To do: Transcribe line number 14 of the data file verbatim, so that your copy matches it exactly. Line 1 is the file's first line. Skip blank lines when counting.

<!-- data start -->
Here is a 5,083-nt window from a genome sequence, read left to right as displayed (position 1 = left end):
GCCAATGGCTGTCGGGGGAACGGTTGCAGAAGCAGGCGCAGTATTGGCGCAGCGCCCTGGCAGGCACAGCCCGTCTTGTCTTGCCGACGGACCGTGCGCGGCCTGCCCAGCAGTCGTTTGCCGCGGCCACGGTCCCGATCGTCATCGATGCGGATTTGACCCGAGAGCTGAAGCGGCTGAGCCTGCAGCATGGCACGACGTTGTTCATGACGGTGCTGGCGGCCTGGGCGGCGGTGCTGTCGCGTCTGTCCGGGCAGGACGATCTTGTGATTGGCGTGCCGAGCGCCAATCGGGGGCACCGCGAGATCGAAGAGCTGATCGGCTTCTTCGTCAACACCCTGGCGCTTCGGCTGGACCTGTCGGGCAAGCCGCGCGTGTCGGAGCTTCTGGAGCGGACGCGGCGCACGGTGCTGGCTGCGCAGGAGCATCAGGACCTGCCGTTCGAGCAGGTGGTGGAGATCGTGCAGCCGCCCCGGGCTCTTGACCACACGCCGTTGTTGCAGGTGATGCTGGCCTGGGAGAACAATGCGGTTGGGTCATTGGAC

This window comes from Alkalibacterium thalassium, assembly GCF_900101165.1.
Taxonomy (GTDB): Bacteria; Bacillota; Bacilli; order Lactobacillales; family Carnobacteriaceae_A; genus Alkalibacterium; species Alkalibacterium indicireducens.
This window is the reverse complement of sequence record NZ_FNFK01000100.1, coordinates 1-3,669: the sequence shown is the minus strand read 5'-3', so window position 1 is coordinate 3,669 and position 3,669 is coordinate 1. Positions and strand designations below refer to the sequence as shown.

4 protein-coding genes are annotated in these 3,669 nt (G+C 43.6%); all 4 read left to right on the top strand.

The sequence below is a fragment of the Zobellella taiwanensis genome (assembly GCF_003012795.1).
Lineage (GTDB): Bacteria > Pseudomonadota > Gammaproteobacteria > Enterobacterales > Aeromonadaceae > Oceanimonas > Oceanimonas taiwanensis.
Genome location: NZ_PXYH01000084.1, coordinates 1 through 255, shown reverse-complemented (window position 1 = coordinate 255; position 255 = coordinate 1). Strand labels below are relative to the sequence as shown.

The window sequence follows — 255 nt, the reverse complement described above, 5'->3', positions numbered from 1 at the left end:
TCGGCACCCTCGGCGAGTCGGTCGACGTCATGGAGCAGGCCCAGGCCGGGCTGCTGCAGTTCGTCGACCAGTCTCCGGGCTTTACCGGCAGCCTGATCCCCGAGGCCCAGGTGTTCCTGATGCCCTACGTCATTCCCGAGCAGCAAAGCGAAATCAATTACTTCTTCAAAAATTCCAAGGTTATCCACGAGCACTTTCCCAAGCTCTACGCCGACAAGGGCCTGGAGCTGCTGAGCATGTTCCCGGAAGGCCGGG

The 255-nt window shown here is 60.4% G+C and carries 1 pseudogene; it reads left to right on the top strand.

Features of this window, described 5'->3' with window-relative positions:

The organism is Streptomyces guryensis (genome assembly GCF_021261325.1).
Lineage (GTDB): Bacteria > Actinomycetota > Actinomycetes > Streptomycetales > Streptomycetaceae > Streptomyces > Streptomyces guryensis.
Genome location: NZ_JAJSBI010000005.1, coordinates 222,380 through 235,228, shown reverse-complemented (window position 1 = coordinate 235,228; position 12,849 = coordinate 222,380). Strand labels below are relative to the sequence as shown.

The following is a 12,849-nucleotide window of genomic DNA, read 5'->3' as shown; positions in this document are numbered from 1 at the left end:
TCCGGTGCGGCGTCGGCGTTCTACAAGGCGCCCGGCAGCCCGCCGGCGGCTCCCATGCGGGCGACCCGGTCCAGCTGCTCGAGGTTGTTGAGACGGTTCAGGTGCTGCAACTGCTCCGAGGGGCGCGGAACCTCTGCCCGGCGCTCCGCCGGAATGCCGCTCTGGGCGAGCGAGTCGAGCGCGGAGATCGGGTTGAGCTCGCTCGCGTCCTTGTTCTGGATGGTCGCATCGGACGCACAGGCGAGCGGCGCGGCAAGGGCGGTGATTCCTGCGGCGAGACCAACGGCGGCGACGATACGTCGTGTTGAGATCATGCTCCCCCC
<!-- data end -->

The organism is Streptomyces guryensis (genome assembly GCF_021261325.1).